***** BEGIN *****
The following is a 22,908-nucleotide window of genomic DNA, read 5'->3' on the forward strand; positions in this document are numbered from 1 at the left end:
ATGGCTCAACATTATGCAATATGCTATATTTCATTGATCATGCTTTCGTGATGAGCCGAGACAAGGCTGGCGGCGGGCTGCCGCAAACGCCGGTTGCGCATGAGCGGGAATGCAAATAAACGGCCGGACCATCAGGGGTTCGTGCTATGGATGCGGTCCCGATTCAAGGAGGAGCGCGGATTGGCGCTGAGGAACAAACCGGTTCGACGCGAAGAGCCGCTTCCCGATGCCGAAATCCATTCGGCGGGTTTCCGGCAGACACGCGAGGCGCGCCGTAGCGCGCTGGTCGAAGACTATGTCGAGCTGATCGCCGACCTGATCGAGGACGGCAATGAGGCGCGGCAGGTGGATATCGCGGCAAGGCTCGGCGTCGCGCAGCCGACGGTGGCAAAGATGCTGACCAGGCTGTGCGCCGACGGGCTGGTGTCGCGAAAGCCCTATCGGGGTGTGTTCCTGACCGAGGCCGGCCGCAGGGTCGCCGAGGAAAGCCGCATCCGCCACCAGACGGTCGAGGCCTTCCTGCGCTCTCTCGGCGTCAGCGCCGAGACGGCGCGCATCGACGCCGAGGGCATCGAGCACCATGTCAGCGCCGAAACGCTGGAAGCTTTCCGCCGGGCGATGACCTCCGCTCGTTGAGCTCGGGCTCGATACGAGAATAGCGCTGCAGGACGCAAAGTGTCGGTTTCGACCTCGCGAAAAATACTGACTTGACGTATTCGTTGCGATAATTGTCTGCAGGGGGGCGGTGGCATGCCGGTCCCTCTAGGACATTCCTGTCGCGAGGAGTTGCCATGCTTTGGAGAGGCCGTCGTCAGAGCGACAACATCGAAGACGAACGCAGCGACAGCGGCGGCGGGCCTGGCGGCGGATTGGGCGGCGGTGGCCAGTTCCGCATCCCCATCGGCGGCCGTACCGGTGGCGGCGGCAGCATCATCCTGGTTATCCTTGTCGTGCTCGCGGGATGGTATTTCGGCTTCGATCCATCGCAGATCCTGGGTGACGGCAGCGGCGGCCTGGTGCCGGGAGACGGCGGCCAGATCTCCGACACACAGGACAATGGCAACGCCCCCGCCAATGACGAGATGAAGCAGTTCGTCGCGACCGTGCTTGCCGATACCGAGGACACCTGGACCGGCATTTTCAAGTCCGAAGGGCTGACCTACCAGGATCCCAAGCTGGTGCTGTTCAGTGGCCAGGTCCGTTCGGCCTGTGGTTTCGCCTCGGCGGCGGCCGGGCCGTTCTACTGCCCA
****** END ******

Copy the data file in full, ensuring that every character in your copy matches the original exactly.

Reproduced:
The following is a 22,908-nucleotide window of genomic DNA, read 5'->3' on the forward strand; positions in this document are numbered from 1 at the left end:
ATGGCTCAACATTATGCAATATGCTATATTTCATTGATCATGCTTTCGTGATGAGCCGAGACAAGGCTGGCGGCGGGCTGCCGCAAACGCCGGTTGCGCATGAGCGGGAATGCAAATAAACGGCCGGACCATCAGGGGTTCGTGCTATGGATGCGGTCCCGATTCAAGGAGGAGCGCGGATTGGCGCTGAGGAACAAACCGGTTCGACGCGAAGAGCCGCTTCCCGATGCCGAAATCCATTCGGCGGGTTTCCGGCAGACACGCGAGGCGCGCCGTAGCGCGCTGGTCGAAGACTATGTCGAGCTGATCGCCGACCTGATCGAGGACGGCAATGAGGCGCGGCAGGTGGATATCGCGGCAAGGCTCGGCGTCGCGCAGCCGACGGTGGCAAAGATGCTGACCAGGCTGTGCGCCGACGGGCTGGTGTCGCGAAAGCCCTATCGGGGTGTGTTCCTGACCGAGGCCGGCCGCAGGGTCGCCGAGGAAAGCCGCATCCGCCACCAGACGGTCGAGGCCTTCCTGCGCTCTCTCGGCGTCAGCGCCGAGACGGCGCGCATCGACGCCGAGGGCATCGAGCACCATGTCAGCGCCGAAACGCTGGAAGCTTTCCGCCGGGCGATGACCTCCGCTCGTTGAGCTCGGGCTCGATACGAGAATAGCGCTGCAGGACGCAAAGTGTCGGTTTCGACCTCGCGAAAAATACTGACTTGACGTATTCGTTGCGATAATTGTCTGCAGGGGGGCGGTGGCATGCCGGTCCCTCTAGGACATTCCTGTCGCGAGGAGTTGCCATGCTTTGGAGAGGCCGTCGTCAGAGCGACAACATCGAAGACGAACGCAGCGACAGCGGCGGCGGGCCTGGCGGCGGATTGGGCGGCGGTGGCCAGTTCCGCATCCCCATCGGCGGCCGTACCGGTGGCGGCGGCAGCATCATCCTGGTTATCCTTGTCGTGCTCGCGGGATGGTATTTCGGCTTCGATCCATCGCAGATCCTGGGTGACGGCAGCGGCGGCCTGGTGCCGGGAGACGGCGGCCAGATCTCCGACACACAGGACAATGGCAACGCCCCCGCCAATGACGAGATGAAGCAGTTCGTCGCGACCGTGCTTGCCGATACCGAGGACACCTGGACCGGCATTTTCAAGTCCGAAGGGCTGACCTACCAGGATCCCAAGCTGGTGCTGTTCAGTGGCCAGGTCCGTTCGGCCTGTGGTTTCGCCTCGGCGGCGGCCGGGCCGTTCTACTGCCCA